In September 2008 I wrote what is possibly one of the most difficult blog posts I have written. No one made me write it, but I felt as if I needed to. One reason was just to get it off my chest, but I also wanted to write to let other parents know that they are not alone. I am re-running that post today and next week I plan to discuss where we currently are in this journey.
Why is it that, as mothers, we will not discuss the trials and troubles we have with our children.
Is it because we are fearful it will cause people to judge our parenting skills (you know they always do). Is it because we don't want to admit our troubles because we are afraid of how to face them?
I'm not sure why it is, but I have a Mommy secret that I have been hiding. It's one that I know causes people to judge my parenting skills. Plenty of people have given me both solicited and unsolicited advice. I have taken some of the advice and researched other ideas. I know where I have failed as a mother and why I have failed. I feel miserable about it and I devote any spare time I have (as if that exists!) to educate myself to be a better mother.
I want to discuss this trial in order to encourage other mothers. I really am not seeking advice, but if you want to give some feel free. I am not casting judgment on others, but simply sharing my family's journey.
My son, Hoss (a nickname), will be 3 years old next month. For the past 9 months he has been receiving occupational therapy and developmental intervention through the
program (a fabulous program for children under 3 who need thearpy assistance). These struggles have been difficult, but the biggest difficulty for me has been his social skills. Hoss is a very quiet, passive child. Part of this is his natural personality and shyness, but another part of this is a lack of ability.
I struggle with this concern the most because it is one area where judgment is placed the most on me. It is suggested that I don't talk to my child or spend any time with him (you might as well slap me in the face to even think this). Or suggested that our decision to not implement day care or social activites as the cause for his lack of social skills (and maybe it is partly true). It is suggested that he is on the Autism spectrum (which, at this time, is not believed to be so).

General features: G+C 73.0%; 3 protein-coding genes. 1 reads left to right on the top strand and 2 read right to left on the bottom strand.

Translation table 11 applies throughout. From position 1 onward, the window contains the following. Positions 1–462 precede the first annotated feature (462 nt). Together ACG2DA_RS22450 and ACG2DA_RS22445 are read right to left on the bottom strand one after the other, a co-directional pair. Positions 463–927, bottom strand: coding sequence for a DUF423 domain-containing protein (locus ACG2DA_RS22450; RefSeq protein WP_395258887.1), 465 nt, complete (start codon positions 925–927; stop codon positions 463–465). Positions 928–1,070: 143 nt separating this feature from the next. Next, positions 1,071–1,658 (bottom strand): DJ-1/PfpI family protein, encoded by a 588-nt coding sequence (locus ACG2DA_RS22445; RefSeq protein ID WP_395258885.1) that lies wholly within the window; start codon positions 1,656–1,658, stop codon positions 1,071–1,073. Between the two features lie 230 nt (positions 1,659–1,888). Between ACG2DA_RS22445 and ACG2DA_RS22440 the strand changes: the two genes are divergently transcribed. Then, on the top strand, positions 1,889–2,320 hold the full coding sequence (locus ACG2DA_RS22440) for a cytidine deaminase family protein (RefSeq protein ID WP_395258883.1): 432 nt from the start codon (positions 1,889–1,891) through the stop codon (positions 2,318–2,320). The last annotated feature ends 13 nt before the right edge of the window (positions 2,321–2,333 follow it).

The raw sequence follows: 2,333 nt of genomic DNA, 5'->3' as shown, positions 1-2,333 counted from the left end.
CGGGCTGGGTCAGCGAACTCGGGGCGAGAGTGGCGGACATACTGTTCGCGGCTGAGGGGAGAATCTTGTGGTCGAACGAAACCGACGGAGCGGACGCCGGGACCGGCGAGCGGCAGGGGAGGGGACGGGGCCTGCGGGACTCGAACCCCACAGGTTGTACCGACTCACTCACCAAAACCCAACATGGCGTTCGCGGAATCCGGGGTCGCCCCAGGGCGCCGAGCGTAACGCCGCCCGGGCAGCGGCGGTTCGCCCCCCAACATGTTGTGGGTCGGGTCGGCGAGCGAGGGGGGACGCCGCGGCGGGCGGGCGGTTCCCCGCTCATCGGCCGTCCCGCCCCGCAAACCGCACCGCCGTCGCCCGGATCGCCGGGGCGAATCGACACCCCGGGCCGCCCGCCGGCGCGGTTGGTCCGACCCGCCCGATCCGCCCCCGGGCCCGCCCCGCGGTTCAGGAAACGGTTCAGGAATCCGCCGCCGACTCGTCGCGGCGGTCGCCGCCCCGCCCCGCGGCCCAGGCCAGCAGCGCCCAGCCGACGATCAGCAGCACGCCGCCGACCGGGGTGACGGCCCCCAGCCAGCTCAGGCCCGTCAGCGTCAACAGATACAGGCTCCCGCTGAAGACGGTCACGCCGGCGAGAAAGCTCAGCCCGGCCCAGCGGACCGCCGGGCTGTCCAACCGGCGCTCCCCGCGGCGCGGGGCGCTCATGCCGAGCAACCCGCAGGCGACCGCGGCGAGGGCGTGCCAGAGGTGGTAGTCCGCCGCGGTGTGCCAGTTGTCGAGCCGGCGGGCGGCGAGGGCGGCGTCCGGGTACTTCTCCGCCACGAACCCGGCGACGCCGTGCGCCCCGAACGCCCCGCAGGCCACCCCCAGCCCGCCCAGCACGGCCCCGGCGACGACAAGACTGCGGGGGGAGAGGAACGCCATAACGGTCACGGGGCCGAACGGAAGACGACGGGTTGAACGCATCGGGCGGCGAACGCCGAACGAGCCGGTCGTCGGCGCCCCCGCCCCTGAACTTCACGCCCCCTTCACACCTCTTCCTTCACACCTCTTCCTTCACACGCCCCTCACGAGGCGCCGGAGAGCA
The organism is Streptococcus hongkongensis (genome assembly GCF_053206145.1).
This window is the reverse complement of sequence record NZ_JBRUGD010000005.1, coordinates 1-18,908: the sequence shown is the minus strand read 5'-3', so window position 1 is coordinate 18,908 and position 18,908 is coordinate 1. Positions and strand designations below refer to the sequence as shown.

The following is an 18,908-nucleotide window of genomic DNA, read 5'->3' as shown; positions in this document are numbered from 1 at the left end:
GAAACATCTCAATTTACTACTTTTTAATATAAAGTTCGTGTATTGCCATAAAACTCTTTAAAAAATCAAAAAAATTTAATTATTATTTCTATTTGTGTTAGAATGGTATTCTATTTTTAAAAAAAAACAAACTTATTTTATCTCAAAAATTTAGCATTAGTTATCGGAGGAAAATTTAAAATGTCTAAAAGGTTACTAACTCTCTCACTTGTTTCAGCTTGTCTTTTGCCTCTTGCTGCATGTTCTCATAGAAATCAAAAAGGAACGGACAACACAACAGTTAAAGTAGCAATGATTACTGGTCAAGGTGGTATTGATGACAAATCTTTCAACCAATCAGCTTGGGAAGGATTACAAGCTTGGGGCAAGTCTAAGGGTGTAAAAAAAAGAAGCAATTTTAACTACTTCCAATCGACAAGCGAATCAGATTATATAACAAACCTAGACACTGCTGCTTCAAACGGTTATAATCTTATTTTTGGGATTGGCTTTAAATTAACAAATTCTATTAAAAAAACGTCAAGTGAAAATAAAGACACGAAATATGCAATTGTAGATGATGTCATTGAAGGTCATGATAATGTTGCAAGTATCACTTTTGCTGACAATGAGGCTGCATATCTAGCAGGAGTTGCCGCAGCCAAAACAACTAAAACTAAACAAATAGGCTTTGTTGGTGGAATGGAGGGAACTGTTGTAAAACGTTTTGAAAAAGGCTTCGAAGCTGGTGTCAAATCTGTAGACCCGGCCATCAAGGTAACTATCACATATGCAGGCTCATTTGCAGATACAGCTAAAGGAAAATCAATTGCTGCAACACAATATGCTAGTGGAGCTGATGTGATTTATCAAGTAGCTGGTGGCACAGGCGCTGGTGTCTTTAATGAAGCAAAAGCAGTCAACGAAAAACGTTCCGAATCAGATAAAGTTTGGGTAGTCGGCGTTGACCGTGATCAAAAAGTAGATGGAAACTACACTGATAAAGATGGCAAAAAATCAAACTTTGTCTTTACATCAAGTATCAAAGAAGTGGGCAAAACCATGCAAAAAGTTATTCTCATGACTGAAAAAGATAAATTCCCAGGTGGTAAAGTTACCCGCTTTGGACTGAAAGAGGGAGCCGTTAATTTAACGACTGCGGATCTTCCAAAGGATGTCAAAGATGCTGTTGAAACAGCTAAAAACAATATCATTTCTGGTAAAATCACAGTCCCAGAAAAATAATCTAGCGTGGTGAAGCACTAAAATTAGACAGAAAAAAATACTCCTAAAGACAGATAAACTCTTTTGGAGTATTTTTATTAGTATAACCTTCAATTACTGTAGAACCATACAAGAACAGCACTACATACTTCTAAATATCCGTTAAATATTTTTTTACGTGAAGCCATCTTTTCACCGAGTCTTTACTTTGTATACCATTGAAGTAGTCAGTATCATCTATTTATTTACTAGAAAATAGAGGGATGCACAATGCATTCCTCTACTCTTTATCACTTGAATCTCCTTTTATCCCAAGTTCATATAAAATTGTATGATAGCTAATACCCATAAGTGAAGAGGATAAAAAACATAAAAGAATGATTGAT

As we have been walking the journey of intervention for Hoss I have determined my opinion. He is Hoss. Plain and simple. Take him or leave him, he'll still be Hoss. He is not going to change for you. If you approach Hoss and say hello to him he probably will not respond. He's afraid, nervous and just plain shy. Hoss is not outgoing, nor do I expect him to ever be. He is probably not going to strike up a conversation with you. Please don't take this to mean that he doesn't want to interact with you. He does, but on his own terms.
Just because Hoss lacks social skills does not mean I don't know or that I am a bad parent. I know all about his social skills, trust me, I was the one who stood in the pediatrician's office nearly a year ago and insisted something is just not right and started this journey. I want Hoss to be social. I want him to discuss his favorite super heroes with everyone, not just family. He can tell you more than you'll ever want to know. I will continue to encourage Hoss to be social. I will continue to provide him with opportunities to learn social skills. I will encourage him to respond to questions. I will keep teaching him. And I will keep learning.
He may not seem perfect to you, but he is definitely perfect to me.